By David Hoffman
Fueling the American Dream
This country has been built on cheap gas.
Cheap gas has helped to fuel the expansion of the suburbs, the rise of interstate freight services and the seeming ease with which Americans can fill up their thirsty autos.
Thirty years ago the fuel crisis of the 70’s paved the way for compact, fuel-efficient cars, reduced the speed limit in an attempt to increase fuel economy and helped to raise awareness of this nation’s addiction to cheap oil.
Nowadays we’re once again bombarded with ads for huge fuel-inefficient vehicles, images of parents dropping their kids off at school (when was the last time your child was able or allowed to walk to school?), and the glorification of car culture (think video games, NASCAR, and the perfect drive-thru meal). It’s as though the 70’s never happened.
We’re also constantly urged to think about the way we drive, the distance that we drive, and what we choose to drive. Or are we? Depends on whom you’re listening to. Is the American Dream still built on cheap oil, fast access to all places far, and our ability to be upwardly and vehicularly mobile? What about those of us who simply choose not to drive, or for whatever reason, cannot drive? Are they somehow lesser participants in the American Dream?
For Whom The Road Rolls
If you’ve spent more than five minutes on a bicycle, you know how generally uninviting the roads are to anyone who isn’t rolling with four wheels. Our roads were paved with the future in mind; a future of automobile-dominated landscapes. But these roads are public space, built with public money, aren’t they? You bet.
But before we approach this public space, first rewind in your mind’s eye to post-war America. Find that 1950’s black-and-white image of shiny new cars and newly-built suburban neighborhoods. The Eisenhower administration funded and built the Interstate highway system during the 1950’s – the largest public works project ever undertaken. As each year passes and we move from the grainy black-and-white into the faded tones of the 60’s and 70’s we conjure up images of widening freeways, smog, and slowly lengthening commutes. We continue to move out in to the suburbs, discover the joys of big-box shopping in the 80’s and witness the halcyon days of Internet riches and conspicuous consumption in the 90’s.
The conveyor of the post-war American Dream through the last fifty-plus years has been the automobile, and the path to the American Dream has been an asphalt ribbon replete with citizens hurling from one place to another as quickly as possible in a futile attempt to avoid the next traffic jam en route to their portion of the Dream.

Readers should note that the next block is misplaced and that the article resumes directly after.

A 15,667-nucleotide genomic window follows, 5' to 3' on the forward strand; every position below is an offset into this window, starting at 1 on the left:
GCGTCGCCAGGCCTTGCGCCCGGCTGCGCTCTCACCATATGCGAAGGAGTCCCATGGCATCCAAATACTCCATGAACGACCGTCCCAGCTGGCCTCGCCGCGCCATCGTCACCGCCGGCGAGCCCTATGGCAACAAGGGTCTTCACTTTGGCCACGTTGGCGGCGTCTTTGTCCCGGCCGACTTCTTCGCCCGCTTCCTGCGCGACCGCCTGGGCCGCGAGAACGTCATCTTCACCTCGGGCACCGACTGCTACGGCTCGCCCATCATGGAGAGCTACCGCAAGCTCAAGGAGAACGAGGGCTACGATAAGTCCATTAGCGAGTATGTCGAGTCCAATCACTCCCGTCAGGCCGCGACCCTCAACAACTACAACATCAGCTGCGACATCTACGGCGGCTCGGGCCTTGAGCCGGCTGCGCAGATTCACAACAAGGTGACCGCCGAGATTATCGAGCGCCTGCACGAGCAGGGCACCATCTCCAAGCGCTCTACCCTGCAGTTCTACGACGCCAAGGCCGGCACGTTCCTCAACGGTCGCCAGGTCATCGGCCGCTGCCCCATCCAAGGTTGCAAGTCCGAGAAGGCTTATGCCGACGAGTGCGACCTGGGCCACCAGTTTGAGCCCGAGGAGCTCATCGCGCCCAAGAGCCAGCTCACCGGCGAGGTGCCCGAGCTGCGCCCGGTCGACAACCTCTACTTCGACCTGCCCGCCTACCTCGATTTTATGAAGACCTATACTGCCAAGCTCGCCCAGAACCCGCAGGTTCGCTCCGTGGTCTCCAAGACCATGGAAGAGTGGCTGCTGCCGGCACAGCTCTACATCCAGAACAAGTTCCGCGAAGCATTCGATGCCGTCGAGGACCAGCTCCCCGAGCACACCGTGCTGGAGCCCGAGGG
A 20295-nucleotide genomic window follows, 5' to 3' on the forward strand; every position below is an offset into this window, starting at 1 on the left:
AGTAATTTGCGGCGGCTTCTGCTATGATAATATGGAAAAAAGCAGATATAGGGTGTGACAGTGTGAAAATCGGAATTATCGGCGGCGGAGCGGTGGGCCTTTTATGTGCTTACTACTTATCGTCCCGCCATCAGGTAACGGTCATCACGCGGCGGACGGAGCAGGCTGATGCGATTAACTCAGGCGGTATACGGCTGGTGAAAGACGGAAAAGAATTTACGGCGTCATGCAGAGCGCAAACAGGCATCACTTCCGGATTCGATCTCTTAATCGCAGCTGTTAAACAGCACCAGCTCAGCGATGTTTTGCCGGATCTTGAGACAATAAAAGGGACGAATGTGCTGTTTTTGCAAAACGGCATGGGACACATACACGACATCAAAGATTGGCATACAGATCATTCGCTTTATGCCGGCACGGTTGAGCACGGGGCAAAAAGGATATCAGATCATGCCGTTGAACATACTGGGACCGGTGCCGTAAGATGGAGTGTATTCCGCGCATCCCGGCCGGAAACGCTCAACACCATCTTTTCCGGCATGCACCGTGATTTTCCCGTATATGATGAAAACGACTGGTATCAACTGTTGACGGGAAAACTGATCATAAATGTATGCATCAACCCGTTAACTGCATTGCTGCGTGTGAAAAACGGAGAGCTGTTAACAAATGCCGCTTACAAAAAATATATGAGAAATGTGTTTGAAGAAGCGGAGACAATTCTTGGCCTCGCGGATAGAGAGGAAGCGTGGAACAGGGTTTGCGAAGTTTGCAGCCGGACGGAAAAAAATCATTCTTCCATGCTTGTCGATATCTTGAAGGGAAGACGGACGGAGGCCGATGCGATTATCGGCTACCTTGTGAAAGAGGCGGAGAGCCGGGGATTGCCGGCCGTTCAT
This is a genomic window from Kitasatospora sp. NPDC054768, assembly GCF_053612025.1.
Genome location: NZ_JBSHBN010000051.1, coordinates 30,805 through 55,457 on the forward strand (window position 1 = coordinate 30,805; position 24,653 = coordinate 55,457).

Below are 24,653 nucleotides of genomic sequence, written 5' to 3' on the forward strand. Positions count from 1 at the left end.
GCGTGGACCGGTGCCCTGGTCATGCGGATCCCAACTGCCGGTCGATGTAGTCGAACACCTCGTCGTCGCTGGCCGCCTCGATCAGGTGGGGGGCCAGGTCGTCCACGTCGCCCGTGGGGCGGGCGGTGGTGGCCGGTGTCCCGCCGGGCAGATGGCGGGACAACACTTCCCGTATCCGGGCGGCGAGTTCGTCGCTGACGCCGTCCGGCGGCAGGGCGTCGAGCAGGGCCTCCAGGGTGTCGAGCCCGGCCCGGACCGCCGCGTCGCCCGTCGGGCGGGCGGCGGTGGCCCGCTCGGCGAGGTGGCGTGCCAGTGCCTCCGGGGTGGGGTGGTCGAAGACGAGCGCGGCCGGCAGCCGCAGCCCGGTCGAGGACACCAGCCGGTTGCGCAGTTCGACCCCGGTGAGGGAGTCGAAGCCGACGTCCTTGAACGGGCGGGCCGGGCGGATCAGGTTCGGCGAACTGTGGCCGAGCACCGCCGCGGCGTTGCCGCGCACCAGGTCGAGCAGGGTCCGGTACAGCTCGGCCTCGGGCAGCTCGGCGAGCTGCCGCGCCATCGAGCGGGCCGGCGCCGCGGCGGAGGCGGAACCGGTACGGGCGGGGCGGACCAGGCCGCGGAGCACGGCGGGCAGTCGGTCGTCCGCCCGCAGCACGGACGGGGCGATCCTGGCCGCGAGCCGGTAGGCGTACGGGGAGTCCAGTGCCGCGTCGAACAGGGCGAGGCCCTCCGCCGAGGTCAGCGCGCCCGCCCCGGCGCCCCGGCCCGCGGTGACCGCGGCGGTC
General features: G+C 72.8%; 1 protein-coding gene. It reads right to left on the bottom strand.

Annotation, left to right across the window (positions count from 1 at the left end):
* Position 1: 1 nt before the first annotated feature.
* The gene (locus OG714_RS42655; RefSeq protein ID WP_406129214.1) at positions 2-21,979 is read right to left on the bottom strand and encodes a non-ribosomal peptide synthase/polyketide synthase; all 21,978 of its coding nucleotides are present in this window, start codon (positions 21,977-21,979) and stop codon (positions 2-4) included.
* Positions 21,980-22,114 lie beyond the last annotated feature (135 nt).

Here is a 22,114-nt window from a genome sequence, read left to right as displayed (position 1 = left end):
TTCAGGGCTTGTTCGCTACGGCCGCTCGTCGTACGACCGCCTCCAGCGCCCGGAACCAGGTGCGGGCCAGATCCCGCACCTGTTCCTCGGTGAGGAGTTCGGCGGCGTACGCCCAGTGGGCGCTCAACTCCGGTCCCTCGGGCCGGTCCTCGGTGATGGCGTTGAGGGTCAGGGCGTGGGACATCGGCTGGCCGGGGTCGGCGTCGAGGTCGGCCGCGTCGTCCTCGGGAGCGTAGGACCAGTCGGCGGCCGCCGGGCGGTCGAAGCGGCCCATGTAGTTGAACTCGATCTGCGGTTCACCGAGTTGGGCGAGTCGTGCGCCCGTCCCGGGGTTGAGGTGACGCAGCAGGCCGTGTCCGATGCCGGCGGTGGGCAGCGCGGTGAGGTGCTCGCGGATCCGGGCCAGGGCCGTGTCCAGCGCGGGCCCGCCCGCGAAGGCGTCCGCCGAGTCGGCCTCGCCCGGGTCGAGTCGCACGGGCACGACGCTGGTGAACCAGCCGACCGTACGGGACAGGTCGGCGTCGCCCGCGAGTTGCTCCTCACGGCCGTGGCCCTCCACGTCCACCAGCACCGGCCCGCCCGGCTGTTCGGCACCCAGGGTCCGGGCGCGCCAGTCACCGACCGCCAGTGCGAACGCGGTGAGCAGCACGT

The present-day American Dream of never-ending consumption has been tarnished a bit by the likes of global warming and rising energy prices. In fact, people are generally happy to keep polishing the Dream as long as they can afford the polish.
That’s What Sidewalks Are For!
So what about this term, “complete streets”? Complete streets are roads that are simply safe and accessible for even the most vulnerable of users. This includes pedestrians, bicyclists, transit users, the physically challenged, motorcyclists, motorists and freight-type trucks. For years, engineers have designed roads to move people and freight from one place to another as quickly as possible. When roads get too congested, the all-too-common solution is to add lanes. When users such as bicyclists want to use these roads they’re often bullied and pushed off the road. There is a prevailing attitude that only the stupid and poor would want to use the roads with anything other than a car.
A History Lesson (No Test, Not Boring)
Every six years since 1991, the Federal government has passed a transportation bill designed to fund surface transportation (bikes, freight, cars, rail, etc.) improvements across the country. This bill provides hundreds of billions of dollars in funding for projects and improvements all around the country. We’re currently nearing the end of the second re-authorization of the original transportation bill, currently called “SAFETEA-LU” (see sidebar). SAFETEA-LU provides huge pots of money for all types of projects, including bicycling and walking improvements. Typically, a road improvement project will dip into several of these pots to locate funding; the combination of sources can be mind-boggling.